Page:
Many New Jersey waterbodies are susceptible to harmful algal blooms. Freshwater harmful algal blooms (FHAB) deteriorate water quality and reduce available water resources for drinking and irrigation water supplies in New Jersey. This project is to develop detection and identification methods to rapidly control cyanobacteria populations which cause harmful algal blooms. This will prevent negative ecological, economic, and health impacts causing by harmful algal blooms in New Jersey waters. Samples will be collected from area of New Jersey waters with and without FHAB, DNA will be extracted; primers will be designed to carry out PCR and qPCR-based assays to accurately and rapidly identify cyanobacteria and cyanotoxin.
DNA will be deep sequenced using NGS to obtain both qualitatively and quantitatively species are resident in the area. The samples will also be observed under microscopic analysis for quantitative identification and flow cytometry study for complexity of the microbial community.

Using Microorganisms as Environmental Indicators to Study Heavy Metal Contamination

Studies on the effect of many heavy metals on the growth of Anacystis nidulans and Chlamydomonas have carried out. Many heavy metals such as
Mercury, Cadmium, Cobalt, Copper, Lead and Aluminum etc. have been used in this study. The chelating agent EDTA was also monitored to study
its effect on the toxicity of these heavy metals to A. nidulans and Chlamydomonas cells. Light microscopy and Scanning Electron Microscopy studies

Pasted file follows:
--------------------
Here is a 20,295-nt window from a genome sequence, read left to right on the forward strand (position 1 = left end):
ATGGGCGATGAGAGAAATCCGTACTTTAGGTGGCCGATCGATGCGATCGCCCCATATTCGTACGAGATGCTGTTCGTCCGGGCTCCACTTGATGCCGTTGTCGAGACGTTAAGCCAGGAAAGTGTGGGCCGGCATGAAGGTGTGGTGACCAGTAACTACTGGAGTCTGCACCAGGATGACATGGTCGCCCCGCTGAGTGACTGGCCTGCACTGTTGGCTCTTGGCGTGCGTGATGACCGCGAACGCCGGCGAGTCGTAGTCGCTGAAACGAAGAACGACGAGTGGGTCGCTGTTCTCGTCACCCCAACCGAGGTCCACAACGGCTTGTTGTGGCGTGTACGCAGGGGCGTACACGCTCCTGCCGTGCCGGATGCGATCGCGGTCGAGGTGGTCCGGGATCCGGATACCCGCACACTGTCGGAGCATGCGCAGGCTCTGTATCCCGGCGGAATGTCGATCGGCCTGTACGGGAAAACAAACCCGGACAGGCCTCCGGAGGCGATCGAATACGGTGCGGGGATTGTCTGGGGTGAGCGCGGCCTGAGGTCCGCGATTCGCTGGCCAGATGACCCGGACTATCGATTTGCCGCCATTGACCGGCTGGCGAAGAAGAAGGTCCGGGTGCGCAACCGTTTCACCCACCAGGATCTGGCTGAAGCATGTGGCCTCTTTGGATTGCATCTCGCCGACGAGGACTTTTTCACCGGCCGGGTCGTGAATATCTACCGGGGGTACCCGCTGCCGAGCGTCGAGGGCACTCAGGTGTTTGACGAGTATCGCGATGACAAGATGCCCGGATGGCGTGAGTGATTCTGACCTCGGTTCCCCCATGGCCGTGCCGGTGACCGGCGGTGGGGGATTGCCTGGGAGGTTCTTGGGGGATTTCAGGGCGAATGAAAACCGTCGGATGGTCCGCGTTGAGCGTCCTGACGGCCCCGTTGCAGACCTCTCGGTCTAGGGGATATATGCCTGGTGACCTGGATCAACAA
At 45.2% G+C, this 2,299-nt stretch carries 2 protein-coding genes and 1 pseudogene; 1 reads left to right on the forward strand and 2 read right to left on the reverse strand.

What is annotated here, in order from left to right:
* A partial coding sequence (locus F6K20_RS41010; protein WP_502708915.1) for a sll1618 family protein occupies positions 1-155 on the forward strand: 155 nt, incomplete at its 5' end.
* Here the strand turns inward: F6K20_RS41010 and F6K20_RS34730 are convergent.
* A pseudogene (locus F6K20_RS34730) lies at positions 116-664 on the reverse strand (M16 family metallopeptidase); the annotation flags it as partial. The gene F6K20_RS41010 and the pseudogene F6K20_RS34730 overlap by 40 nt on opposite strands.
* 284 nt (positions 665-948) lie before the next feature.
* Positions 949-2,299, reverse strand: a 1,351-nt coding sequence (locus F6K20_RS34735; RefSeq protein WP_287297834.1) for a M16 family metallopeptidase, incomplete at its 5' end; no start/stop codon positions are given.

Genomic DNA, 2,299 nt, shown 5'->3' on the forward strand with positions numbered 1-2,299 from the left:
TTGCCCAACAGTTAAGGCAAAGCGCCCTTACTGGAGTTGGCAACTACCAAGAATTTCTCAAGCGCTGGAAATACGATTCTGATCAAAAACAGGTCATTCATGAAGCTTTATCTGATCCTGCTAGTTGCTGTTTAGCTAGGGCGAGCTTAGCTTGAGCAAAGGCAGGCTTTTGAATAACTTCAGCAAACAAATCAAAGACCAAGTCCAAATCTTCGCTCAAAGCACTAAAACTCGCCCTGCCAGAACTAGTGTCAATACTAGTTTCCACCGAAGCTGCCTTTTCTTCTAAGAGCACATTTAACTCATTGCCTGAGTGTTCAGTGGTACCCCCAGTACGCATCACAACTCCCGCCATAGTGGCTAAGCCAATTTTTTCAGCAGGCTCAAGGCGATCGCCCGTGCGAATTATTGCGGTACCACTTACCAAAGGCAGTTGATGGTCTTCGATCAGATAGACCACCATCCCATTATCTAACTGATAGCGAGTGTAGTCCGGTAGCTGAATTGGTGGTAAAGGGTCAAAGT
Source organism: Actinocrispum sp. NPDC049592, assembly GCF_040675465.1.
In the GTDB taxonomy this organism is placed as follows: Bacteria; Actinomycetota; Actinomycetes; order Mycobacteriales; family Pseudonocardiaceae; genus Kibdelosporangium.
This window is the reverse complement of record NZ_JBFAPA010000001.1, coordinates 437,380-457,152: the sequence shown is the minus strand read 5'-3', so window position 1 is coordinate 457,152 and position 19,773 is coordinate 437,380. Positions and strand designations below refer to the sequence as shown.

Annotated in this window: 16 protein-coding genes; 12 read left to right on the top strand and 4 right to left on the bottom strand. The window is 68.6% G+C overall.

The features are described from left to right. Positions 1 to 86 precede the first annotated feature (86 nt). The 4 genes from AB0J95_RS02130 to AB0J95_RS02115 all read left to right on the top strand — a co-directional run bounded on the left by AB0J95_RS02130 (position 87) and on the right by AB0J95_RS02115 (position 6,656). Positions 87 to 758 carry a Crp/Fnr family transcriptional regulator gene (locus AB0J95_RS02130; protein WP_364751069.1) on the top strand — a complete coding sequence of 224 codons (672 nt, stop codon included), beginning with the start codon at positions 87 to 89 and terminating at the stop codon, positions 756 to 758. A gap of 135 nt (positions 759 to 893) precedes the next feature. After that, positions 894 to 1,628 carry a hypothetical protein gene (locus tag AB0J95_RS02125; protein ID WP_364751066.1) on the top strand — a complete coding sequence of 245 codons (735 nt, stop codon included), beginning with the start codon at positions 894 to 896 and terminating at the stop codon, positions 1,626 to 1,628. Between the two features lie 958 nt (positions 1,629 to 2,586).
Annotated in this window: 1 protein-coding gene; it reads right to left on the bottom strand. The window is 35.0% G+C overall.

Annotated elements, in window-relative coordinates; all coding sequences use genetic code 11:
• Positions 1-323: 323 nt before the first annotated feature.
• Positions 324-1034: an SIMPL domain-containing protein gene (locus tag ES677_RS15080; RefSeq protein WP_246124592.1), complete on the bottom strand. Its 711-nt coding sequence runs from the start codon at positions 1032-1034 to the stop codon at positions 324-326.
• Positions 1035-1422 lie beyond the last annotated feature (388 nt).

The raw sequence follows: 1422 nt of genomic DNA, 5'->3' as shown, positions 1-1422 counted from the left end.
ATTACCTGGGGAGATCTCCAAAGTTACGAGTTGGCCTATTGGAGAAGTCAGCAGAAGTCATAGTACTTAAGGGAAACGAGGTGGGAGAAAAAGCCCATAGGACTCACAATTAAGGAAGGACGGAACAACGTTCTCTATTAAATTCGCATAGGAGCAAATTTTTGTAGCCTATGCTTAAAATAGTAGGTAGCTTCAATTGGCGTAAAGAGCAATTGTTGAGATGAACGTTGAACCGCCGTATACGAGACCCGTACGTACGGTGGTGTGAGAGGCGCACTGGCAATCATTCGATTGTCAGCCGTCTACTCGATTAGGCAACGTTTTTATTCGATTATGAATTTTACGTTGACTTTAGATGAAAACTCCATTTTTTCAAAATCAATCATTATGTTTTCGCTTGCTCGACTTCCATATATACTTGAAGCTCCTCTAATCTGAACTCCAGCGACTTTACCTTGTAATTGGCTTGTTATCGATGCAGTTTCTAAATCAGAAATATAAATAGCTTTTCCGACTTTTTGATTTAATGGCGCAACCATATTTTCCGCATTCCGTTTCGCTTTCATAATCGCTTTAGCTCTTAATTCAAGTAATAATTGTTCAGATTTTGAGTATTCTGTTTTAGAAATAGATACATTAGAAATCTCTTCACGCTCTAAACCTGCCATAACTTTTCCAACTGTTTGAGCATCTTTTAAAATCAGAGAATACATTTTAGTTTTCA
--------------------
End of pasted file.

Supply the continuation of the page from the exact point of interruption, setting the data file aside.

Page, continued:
have shown changes in the morphology. Fluorometer study is also used as a mean of determining photosynthetic efficiency under stressed conditions.

Molecular Cloning and Sequence Analysis of Cyanophage AS-1

Anacystis nidulans is a freshwater unicellular cyanobacteria (blue-green algae) that frequently causes algal blooms. These blooms pose a threat to
aquatic ecosystems, causing oxygen depletion and eutrophication in freshwater lakes. No satisfactory means for their prediction or prevention is
currently available. It has been suggested that cyanophage (cyanobacteria virus) is a regulatory agent and may be responsible for the disappearance
of algal blooms. Cyanophage AS-1 infects Anacystis nidulans and Synechoccus cedrorum (another unicellular cyanobacteria). The effects of
Clorox and Parvosol on AS-1 were studied and the results suggested that AS-1 is very resistant to both disinfectants. This establishes the possibility
of using this virus as an environmental probe. A clone library of AS-1 DNA has been created and many inserts have been characterized and
sequenced. These sequences were sent to GenBank to check for homology. We intend to work on all the inserts and sequence them. Specific
probes have be designed and used for the identification of AS-1.

Isolation of Novel Bacteria Associated with Marine Algae and Screening for Possible Antibiotics/ Antiviral Substances

Increasing resistance to antibiotics by bacteria has become a major problem for the health and pharmaceutical industry. Since seaweed have shown
effectiveness as a source of antibacterial and antiviral substances, we have begun to explore the novel bacteria which inhabit the surface of these plants
(epiphytic). We hope to isolate and purify new antimicrobial substances produced by novel marine bacteria. The process of screening the isolated
bacterial colonies for the production of active substances is very time consuming, labor intensive and can be best be done with student participation.
For the past year, we have begun this process and the results are beginning to be seen in terms of identifying the bacterial cultures which show promise.